ABSTRACT: The use of antibiotics to prevent infections during the antepartum, intrapartum, and postpartum periods is different than the use of antibiotics to treat established infections. For many years, the use of prophylactic antibiotics was thought to have few adverse consequences. Concerns about the emergence of resistant strains of common bacteria, in addition to the emergence of strains with increased virulence, have resulted in increased scrutiny of the use of antibiotics, particularly in the hospital setting. Awareness of the potential adverse effects of resistant bacterial infections on neonates has been growing. Attention has been focused on the effect of mode of delivery or early antibiotic exposure on the neonatal oral and gut microbiome, which is essential for immune development. Finally, cost is a consideration in the use and choice of prophylactic agents. The purpose of this Practice Bulletin is to present a review of clinical situations in which prophylactic antibiotics are frequently prescribed and to weigh the evidence that supports the use of antibiotics in these scenarios. This Practice Bulletin is updated to reflect a limited change to clarify and provide additional information on recommendations from recent consensus guidelines for antimicrobial prophylaxis in surgery and the prevention of surgical site infection. The following practices related to cesarean delivery include preoperative skin and vaginal cleansing, weight-based dosage for cefazolin antibiotic prophylaxis, the addition of adjunctive azithromycin antibiotic prophylaxis, and antibiotic selection and dosage for women with a penicillin allergy.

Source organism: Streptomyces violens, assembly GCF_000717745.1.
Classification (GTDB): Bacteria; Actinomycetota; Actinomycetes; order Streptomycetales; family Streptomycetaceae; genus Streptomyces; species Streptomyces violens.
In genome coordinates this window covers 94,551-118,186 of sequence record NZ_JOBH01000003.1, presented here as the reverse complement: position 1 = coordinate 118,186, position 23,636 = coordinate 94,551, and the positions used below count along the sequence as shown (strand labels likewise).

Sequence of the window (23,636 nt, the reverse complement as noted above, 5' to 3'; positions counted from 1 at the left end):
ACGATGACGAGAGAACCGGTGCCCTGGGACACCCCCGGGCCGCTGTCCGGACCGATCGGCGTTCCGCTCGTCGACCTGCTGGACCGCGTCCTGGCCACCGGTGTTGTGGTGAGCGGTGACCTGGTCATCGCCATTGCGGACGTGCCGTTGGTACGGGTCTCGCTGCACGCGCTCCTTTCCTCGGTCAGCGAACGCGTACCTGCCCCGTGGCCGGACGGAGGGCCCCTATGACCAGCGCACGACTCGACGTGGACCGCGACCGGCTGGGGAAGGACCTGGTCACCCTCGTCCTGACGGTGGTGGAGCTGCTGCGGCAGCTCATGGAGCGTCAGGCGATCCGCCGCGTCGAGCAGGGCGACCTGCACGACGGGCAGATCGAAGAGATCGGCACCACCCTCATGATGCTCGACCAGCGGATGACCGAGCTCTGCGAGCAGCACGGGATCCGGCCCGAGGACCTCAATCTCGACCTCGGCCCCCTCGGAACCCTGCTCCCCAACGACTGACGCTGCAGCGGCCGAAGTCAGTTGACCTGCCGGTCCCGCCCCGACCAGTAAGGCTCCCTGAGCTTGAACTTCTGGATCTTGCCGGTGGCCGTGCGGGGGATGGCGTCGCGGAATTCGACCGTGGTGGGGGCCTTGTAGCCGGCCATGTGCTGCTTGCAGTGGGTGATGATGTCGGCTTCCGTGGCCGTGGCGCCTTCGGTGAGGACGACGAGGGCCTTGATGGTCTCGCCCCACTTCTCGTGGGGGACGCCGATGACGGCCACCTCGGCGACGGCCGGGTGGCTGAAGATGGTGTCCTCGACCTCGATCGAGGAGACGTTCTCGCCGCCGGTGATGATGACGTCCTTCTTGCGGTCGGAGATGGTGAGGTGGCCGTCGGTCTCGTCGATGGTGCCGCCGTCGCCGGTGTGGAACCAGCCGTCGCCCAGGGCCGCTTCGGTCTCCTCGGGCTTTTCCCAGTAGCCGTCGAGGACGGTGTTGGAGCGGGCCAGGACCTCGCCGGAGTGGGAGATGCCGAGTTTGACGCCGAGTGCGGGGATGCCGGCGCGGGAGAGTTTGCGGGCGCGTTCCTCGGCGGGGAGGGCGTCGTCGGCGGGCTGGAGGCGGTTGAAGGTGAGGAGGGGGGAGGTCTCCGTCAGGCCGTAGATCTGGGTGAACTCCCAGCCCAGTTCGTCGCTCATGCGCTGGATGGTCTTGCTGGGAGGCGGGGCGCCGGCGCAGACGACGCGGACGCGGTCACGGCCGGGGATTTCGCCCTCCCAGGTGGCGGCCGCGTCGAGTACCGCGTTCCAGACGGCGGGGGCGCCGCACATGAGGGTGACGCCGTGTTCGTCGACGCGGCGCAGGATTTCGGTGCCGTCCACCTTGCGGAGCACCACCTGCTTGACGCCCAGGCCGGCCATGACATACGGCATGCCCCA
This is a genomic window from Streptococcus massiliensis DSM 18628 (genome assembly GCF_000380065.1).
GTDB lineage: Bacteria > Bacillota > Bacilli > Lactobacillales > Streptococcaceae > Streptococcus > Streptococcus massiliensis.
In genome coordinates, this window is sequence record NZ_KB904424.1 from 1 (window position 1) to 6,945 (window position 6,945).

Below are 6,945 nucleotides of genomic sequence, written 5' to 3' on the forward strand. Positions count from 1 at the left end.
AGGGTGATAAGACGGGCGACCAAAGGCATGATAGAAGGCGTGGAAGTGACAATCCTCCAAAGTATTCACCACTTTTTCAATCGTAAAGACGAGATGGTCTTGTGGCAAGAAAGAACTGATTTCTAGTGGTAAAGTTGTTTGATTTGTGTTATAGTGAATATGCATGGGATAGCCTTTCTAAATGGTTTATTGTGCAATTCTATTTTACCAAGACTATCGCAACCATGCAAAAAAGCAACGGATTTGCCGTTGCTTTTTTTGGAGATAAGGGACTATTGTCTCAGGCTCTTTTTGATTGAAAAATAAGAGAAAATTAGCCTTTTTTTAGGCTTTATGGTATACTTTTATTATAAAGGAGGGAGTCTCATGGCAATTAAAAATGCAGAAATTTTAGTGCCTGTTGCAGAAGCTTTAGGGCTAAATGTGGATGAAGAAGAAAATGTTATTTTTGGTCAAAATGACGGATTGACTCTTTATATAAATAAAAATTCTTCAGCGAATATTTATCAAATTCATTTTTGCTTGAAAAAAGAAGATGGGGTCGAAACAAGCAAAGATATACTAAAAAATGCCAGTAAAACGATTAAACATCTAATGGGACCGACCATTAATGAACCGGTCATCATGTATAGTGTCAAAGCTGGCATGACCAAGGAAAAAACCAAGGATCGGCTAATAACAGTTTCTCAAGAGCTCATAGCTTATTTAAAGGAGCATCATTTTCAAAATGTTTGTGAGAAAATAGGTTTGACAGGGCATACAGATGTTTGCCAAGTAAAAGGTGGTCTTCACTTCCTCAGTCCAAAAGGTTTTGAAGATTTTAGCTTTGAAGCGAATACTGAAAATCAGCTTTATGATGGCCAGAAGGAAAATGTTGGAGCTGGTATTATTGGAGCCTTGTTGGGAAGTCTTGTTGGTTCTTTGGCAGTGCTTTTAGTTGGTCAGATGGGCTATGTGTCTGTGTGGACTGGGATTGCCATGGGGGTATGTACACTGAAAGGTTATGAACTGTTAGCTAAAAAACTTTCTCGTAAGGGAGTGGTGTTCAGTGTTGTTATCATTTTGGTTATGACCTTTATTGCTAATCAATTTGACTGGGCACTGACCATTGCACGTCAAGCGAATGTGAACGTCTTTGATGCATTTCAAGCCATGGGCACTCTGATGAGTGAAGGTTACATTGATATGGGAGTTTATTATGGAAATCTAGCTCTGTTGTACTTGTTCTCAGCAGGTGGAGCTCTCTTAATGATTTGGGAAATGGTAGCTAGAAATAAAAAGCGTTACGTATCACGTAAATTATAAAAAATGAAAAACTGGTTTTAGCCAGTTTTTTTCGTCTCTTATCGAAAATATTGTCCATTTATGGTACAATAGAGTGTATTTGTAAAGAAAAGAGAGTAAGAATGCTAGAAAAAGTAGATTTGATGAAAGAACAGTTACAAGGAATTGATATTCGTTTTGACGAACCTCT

Reference: The American College of Obstetricians and Gynecologists. (2018). Obstetrics and Gynecology, 132(3), p e103–e119. doi: 10.1097/AOG.0000000000002833